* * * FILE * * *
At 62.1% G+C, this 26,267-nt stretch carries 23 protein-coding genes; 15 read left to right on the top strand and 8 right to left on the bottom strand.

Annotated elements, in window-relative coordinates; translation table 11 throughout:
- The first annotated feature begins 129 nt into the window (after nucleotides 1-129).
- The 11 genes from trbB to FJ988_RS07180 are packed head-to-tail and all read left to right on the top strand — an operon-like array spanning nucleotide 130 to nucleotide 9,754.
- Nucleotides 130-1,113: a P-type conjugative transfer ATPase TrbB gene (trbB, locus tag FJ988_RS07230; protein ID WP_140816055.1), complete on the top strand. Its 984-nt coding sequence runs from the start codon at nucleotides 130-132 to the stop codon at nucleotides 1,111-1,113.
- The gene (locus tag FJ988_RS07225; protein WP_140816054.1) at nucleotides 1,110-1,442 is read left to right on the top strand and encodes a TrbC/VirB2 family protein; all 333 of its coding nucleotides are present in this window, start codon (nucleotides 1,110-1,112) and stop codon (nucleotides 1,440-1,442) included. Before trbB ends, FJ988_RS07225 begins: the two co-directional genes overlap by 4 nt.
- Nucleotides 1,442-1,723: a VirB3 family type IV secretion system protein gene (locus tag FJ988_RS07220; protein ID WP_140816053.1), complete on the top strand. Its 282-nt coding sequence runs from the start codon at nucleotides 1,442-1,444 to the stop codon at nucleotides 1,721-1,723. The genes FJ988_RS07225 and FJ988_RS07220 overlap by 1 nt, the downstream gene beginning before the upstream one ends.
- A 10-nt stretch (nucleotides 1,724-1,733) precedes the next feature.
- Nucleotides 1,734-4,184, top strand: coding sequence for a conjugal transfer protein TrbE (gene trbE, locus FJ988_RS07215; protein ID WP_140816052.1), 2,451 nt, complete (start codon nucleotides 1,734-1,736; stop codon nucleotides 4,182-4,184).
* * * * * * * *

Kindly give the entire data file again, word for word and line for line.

At 62.1% G+C, this 26,267-nt stretch carries 23 protein-coding genes; 15 read left to right on the top strand and 8 right to left on the bottom strand.

Annotated elements, in window-relative coordinates; translation table 11 throughout:
- The first annotated feature begins 129 nt into the window (after nucleotides 1-129).
- The 11 genes from trbB to FJ988_RS07180 are packed head-to-tail and all read left to right on the top strand — an operon-like array spanning nucleotide 130 to nucleotide 9,754.
- Nucleotides 130-1,113: a P-type conjugative transfer ATPase TrbB gene (trbB, locus tag FJ988_RS07230; protein ID WP_140816055.1), complete on the top strand. Its 984-nt coding sequence runs from the start codon at nucleotides 130-132 to the stop codon at nucleotides 1,111-1,113.
- The gene (locus tag FJ988_RS07225; protein WP_140816054.1) at nucleotides 1,110-1,442 is read left to right on the top strand and encodes a TrbC/VirB2 family protein; all 333 of its coding nucleotides are present in this window, start codon (nucleotides 1,110-1,112) and stop codon (nucleotides 1,440-1,442) included. Before trbB ends, FJ988_RS07225 begins: the two co-directional genes overlap by 4 nt.
- Nucleotides 1,442-1,723: a VirB3 family type IV secretion system protein gene (locus tag FJ988_RS07220; protein ID WP_140816053.1), complete on the top strand. Its 282-nt coding sequence runs from the start codon at nucleotides 1,442-1,444 to the stop codon at nucleotides 1,721-1,723. The genes FJ988_RS07225 and FJ988_RS07220 overlap by 1 nt, the downstream gene beginning before the upstream one ends.
- A 10-nt stretch (nucleotides 1,724-1,733) precedes the next feature.
- Nucleotides 1,734-4,184, top strand: coding sequence for a conjugal transfer protein TrbE (gene trbE, locus FJ988_RS07215; protein ID WP_140816052.1), 2,451 nt, complete (start codon nucleotides 1,734-1,736; stop codon nucleotides 4,182-4,184).